Arequipa is also the departure point to explore the two deepest canyons in the world, Colca and Cotahuasi, 3191 and 3352 meters deep respectively. The area is worth the visit for its beauty and for the condors that can be seen glyding over it. So we decided to make it the next stop in our trip.

Many women in the area wear a multi-colored traditional dress, quite weathered by the hardness of country life. In Cabanaconde, the small village from where we started the descent to the Canyon, electric power has only been available over the last 10 years. There are almost as many donkeys as people and practically no car at all. However they own a wonderful agricultural system, based in 'andenes' (terrases) irrigated using well traced channels and that is a heritage from pre-Inca times.

The descent to the canyon (and subsequent ascent) is a hard if beautiful thing to do. The way is a 5 km long, 1200 meters deep, sand and stone trail, only usable by people or animals. Normally you can make it to the bottom in some 2 hours and back to the top in 4 more hours. Little children from the village do the ascent in 2 hours and the guy from our hotel can do it running in 45 minutes. But Karim and I must have conquered the record of the longest time ever needed : more than 3 hours to go down and almost 7 hours to return. We even finished after nightfall (hopefully, we had our headlights, enough water and some coca leaves that are supposed to help with altitude).

In spite of the muscle pain that we have suffered for a few days, in the whole it was a great and satisfactory experience and we are happy to have done it. It allowed us to meet and discuss with some very nice people. There is nothing like sharing a tough experience to get people closer :)


Photos : Lima

Our first photos of Peru: Click on the link below and you might see how Lima looks like :

Peru - Lima

Is Lima worth it ?

New country, new currency and a new stamp on the passport. We left quiet Puerto Lopez (exception made of the insomniac roasters) and we headed south toward the capital of Peru, Lima.

Hitting the road through northern Peru scenery was quite awesome : an desert bathed by the pacific ocean. Difficult to imagine that this side of the border is arid while southern Ecuador looks very tropical and each inch of land is covered with banana plants.

After a 36 hours bus ride where the entertainment was the job of the sub 16 water-polo Ecuadorian national team (part of an international tournament the same evening), we reached our destination. Before getting to down-town, we passed some neighbourhoods that were not that much appealing to us.

While preparing this trip, I read so many bad things about Lima that I did not know what to think : Insecurity, pollution, nothing to see … Some travellers do not even make a pit stop here while visiting Peru. But we decided to give it a go and we have been rewarded.

It is true that you can see a bottomless class gap : shanty towns lacking running water and electricity side to side with classy neighbourhoods where houses are surrounded by 3 meter high walls and patrolled by private guards more armed than the police. But we really enjoyed visiting the old town and walking in fancy Miraflores and Barranco (the local Montmartre) neighbourhoods.

But since Lima is not the only attraction in Peru so we need to keep moving south. Talk to you in Arequipa.


Photos : Cuenca and Puerto Lopez

Here are our last photos of Ecuador. If you click on the link, you will see pictures of Cuenca and Puerto Lopez :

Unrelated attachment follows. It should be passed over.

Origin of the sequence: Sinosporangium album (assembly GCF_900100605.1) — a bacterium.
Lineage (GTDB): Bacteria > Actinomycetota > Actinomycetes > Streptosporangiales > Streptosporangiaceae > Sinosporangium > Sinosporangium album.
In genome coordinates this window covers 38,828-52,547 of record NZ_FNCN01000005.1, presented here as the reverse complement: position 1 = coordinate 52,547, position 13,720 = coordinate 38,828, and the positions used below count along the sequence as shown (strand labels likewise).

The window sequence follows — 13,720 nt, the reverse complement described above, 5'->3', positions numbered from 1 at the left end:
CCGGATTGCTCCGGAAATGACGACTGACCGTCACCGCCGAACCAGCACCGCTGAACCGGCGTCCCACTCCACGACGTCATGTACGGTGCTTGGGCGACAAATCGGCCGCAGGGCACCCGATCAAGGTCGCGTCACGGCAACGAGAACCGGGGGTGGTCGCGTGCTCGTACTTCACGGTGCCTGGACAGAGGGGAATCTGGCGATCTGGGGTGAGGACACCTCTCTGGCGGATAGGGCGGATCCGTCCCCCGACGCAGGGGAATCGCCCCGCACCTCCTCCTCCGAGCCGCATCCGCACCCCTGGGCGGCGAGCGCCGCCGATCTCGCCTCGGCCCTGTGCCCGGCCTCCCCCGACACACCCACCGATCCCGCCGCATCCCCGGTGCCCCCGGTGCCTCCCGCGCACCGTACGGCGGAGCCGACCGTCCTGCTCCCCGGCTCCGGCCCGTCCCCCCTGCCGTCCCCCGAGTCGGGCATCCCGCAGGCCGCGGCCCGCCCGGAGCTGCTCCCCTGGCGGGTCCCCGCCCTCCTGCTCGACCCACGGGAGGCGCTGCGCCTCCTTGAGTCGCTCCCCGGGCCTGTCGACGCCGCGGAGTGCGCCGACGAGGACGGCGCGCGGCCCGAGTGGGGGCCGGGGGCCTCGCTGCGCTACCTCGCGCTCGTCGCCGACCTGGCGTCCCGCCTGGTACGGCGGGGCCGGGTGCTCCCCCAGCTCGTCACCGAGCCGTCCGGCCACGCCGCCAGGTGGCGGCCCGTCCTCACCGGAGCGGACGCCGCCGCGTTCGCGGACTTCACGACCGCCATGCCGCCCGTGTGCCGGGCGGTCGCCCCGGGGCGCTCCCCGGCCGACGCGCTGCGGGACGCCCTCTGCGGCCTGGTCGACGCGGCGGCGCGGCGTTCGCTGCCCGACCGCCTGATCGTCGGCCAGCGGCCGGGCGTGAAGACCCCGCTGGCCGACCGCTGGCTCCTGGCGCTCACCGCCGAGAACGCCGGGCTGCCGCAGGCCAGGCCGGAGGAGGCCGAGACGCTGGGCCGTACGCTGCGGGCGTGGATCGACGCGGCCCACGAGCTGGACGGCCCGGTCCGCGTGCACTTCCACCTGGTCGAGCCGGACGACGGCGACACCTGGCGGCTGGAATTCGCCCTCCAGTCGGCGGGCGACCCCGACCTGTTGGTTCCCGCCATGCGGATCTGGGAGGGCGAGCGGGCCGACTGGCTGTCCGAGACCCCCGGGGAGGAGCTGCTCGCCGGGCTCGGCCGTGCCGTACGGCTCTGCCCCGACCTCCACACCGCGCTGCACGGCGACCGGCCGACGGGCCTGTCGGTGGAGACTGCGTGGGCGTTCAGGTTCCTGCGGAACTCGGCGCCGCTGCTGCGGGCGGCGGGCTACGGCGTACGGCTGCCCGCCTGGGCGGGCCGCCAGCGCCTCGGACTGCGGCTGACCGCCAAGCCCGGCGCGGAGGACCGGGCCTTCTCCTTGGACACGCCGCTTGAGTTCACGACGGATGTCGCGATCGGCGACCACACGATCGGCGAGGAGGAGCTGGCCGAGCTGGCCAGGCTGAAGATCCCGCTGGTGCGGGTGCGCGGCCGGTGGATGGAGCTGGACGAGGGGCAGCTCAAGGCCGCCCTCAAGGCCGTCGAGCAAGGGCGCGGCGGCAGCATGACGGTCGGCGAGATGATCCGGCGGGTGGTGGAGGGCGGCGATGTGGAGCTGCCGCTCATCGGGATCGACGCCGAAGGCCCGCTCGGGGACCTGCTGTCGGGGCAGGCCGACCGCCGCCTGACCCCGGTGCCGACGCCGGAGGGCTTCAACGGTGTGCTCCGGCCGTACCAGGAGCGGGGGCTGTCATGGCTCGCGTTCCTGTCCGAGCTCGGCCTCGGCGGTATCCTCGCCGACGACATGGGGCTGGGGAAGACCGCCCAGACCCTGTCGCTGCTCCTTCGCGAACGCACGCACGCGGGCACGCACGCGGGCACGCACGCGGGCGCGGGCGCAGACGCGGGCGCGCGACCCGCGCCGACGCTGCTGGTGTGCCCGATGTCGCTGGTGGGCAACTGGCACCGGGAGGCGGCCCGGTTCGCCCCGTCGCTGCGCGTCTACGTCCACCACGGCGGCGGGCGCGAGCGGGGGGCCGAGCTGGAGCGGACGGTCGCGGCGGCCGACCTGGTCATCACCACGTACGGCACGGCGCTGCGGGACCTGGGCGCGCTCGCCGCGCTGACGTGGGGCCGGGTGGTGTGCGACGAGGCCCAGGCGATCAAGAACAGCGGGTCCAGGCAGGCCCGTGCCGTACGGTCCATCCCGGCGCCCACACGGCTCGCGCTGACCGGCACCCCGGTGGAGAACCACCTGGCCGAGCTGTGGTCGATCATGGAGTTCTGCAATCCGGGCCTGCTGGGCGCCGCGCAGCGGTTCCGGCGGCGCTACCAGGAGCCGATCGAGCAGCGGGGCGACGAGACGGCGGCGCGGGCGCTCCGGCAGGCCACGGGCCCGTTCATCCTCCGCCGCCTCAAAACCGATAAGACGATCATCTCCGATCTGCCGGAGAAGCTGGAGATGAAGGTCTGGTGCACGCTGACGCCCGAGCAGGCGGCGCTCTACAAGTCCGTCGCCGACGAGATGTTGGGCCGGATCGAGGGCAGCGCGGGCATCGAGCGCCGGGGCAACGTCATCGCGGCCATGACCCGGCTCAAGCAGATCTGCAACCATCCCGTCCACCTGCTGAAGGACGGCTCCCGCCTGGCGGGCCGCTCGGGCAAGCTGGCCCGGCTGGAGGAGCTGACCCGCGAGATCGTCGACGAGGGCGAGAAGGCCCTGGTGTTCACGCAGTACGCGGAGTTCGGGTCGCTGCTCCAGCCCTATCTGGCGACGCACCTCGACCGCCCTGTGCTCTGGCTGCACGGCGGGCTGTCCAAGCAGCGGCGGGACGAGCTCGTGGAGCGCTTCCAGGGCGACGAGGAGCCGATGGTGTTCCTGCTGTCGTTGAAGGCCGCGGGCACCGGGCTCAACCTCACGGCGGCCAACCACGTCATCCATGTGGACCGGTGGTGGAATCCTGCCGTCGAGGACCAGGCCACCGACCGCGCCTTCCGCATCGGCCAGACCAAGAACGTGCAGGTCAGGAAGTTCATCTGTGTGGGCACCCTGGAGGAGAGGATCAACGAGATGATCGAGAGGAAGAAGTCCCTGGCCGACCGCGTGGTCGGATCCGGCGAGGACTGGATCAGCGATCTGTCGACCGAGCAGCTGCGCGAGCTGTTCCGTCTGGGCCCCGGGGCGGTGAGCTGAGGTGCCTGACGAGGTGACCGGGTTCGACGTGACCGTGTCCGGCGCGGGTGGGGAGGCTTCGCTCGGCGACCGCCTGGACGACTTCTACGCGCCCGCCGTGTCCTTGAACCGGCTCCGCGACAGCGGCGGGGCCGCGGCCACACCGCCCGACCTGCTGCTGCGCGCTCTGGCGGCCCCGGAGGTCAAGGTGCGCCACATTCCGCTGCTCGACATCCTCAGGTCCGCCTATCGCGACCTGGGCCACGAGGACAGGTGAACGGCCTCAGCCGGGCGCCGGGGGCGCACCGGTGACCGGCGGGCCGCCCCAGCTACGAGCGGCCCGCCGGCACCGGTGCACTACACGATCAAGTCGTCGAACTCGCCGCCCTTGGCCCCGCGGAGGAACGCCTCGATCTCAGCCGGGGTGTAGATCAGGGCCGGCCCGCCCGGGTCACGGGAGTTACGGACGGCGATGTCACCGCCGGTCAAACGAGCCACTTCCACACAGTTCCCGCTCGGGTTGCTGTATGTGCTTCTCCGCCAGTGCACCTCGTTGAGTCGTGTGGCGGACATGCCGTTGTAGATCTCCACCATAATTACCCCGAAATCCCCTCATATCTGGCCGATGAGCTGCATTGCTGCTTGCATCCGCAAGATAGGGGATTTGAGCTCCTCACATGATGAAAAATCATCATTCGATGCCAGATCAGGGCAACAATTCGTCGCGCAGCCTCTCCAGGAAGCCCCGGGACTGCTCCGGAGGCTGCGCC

Ecuador - Cuenca, Puerto Lopez

Ecuador : The End

In yet another bus full to the last centimetre, turn after turn on a mountain road, with bachata and regeton as soundtrack, with sellers coming in and making their way among the hordes of people standing in the bus corridor to propose their merchandises in each stop of each village we passed, we finally completed the 270 km that separate Riobamba and Cuenca in 6 hours.

For me, Cuenca is the most charming city I have visited in Ecuador. It is well preserved and has got the advantage of being smaller in size than Quito. It helps keeping a certain homogeneity. I think it is also the one with more Spanish elements into its colonial buildings.

House fronts are coloured, or left white with coloured trimmings as in many other places in Latin America, but other things reminds me of a Spanish Province Capital : tile roofs with wood supports, the use of brick rather than concrete in buildings, pottery, a certain posh atmosphere of well dressed and carefully maked-up ladies, looking like they just came out of the hairdresser, taking coffee with friends and also elegantly dressed gentlemen with panama hats reading the newspaper in the public library or getting their shoes shinned in front of the cathedral.

After feasting on the great ice-cream sold in Cuenca's main square (it is one Karim's weakness together with chocolate) and a bit tired of mountains, we went to spend a few days in Puerto Lopez, to watch the whales that from June to September go there to reproduce.

The place has got still a real coastal village atmosphere, not completely spoiled by tourism. In spite of the attraction of the whales and the nearby Machalilla Park, in which many of the birds from Galapagos can be seen, and due probably to the misty weather of the season, at this time of the year there were not too many tourists.

In the village, many of the streets are still unpaved and muddy. The beach is nice but it is also quite dirty with garbage, what does not seem to bother the locals. The only thing that gives you a hint that this place is full of visitors at some point in the year is the quantity of restaurants and of bars along the beach, now quite deserted of customers. In a few places, they tried shamelessly to make us pay more that the local fare. It is the only place during our stay in Ecuador where I have had such a feeling.

Nevertheless, we stayed very nicely in there for a few days, enjoying the calm and getting mentally ready to bare the 36 hours of bus to Lima.


Photos : Otavalo, Baños and Riobamba

By clicking on the photo below, you will see some selected pictures from our trip in the Ecuadorian Highlands :

Ecuador - Otavalo, Baños, Riobamba